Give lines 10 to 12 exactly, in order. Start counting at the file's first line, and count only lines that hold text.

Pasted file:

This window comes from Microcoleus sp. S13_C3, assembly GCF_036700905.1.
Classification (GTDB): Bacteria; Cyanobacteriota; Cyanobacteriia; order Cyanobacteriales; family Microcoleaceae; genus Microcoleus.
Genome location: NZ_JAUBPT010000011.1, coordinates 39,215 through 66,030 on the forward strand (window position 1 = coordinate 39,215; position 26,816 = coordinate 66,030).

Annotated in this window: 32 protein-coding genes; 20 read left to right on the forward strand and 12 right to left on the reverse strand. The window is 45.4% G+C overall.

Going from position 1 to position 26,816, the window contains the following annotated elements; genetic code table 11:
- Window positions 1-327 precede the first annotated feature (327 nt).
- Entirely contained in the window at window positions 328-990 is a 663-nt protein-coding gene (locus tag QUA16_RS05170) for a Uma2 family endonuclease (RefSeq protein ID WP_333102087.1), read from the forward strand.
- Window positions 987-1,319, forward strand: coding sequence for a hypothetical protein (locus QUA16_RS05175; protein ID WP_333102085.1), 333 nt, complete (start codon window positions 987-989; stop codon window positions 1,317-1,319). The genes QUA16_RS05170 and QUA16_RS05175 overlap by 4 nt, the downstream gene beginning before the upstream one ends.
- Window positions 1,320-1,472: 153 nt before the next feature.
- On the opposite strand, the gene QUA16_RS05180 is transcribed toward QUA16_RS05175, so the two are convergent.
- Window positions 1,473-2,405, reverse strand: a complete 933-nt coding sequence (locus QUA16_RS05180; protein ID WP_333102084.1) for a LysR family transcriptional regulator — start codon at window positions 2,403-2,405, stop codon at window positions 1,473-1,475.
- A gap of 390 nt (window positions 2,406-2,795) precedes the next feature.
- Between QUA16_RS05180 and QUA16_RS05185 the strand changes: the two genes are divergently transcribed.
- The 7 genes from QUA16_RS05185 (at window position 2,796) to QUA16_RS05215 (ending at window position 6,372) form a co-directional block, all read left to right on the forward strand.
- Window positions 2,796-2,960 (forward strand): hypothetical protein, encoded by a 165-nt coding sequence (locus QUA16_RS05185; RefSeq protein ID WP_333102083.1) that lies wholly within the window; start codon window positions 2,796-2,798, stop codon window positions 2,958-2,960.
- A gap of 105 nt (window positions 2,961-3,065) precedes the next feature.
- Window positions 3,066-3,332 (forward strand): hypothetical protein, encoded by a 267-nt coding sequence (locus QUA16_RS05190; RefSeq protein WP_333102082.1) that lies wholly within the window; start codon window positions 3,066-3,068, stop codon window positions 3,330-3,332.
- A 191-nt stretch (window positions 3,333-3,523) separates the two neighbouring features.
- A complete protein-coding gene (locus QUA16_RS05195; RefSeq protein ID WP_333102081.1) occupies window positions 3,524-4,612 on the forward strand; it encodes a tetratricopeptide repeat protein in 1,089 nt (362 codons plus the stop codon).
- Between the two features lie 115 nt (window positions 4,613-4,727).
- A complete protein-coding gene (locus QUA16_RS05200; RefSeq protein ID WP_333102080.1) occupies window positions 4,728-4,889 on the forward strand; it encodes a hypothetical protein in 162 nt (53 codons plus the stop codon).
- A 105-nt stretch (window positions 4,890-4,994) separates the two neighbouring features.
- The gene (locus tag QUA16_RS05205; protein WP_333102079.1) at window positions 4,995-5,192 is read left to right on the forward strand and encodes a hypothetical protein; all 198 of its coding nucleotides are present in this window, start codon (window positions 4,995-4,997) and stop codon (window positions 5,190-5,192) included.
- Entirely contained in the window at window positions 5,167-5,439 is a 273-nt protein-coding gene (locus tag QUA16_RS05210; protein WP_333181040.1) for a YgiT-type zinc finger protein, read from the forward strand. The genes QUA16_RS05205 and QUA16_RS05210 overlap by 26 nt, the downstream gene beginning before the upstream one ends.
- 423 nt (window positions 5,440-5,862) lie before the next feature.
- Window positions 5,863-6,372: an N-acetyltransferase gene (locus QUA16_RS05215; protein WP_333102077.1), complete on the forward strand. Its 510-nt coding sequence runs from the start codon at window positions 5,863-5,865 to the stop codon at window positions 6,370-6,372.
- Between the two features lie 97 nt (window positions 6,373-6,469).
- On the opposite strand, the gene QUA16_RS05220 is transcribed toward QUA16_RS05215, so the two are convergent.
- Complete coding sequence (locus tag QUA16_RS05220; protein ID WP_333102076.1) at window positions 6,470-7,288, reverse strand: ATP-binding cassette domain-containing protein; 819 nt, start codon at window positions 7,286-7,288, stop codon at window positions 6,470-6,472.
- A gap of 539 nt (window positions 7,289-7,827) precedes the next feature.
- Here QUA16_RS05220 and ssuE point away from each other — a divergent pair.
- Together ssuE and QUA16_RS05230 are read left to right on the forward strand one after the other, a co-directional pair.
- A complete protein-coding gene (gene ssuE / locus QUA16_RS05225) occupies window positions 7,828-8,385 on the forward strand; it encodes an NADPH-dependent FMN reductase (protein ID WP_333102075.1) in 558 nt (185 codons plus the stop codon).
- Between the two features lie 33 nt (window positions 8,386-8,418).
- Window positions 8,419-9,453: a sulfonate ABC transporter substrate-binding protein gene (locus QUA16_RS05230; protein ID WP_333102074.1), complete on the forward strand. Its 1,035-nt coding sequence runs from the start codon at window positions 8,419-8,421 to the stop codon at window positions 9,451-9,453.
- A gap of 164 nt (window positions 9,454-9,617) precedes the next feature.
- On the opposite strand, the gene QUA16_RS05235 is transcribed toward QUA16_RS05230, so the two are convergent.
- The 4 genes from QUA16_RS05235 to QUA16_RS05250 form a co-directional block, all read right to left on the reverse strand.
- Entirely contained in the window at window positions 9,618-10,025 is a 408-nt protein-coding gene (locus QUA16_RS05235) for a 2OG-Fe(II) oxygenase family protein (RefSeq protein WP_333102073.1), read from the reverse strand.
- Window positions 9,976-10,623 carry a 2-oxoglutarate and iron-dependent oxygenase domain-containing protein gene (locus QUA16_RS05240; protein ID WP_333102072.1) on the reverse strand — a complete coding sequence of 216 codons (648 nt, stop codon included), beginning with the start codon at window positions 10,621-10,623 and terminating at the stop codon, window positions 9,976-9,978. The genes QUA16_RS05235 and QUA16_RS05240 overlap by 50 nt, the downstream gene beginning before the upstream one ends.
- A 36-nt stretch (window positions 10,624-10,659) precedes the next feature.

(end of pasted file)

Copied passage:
- On the opposite strand, the gene QUA16_RS05180 is transcribed toward QUA16_RS05175, so the two are convergent.
- Window positions 1,473-2,405, reverse strand: a complete 933-nt coding sequence (locus QUA16_RS05180; protein ID WP_333102084.1) for a LysR family transcriptional regulator — start codon at window positions 2,403-2,405, stop codon at window positions 1,473-1,475.
- A gap of 390 nt (window positions 2,406-2,795) precedes the next feature.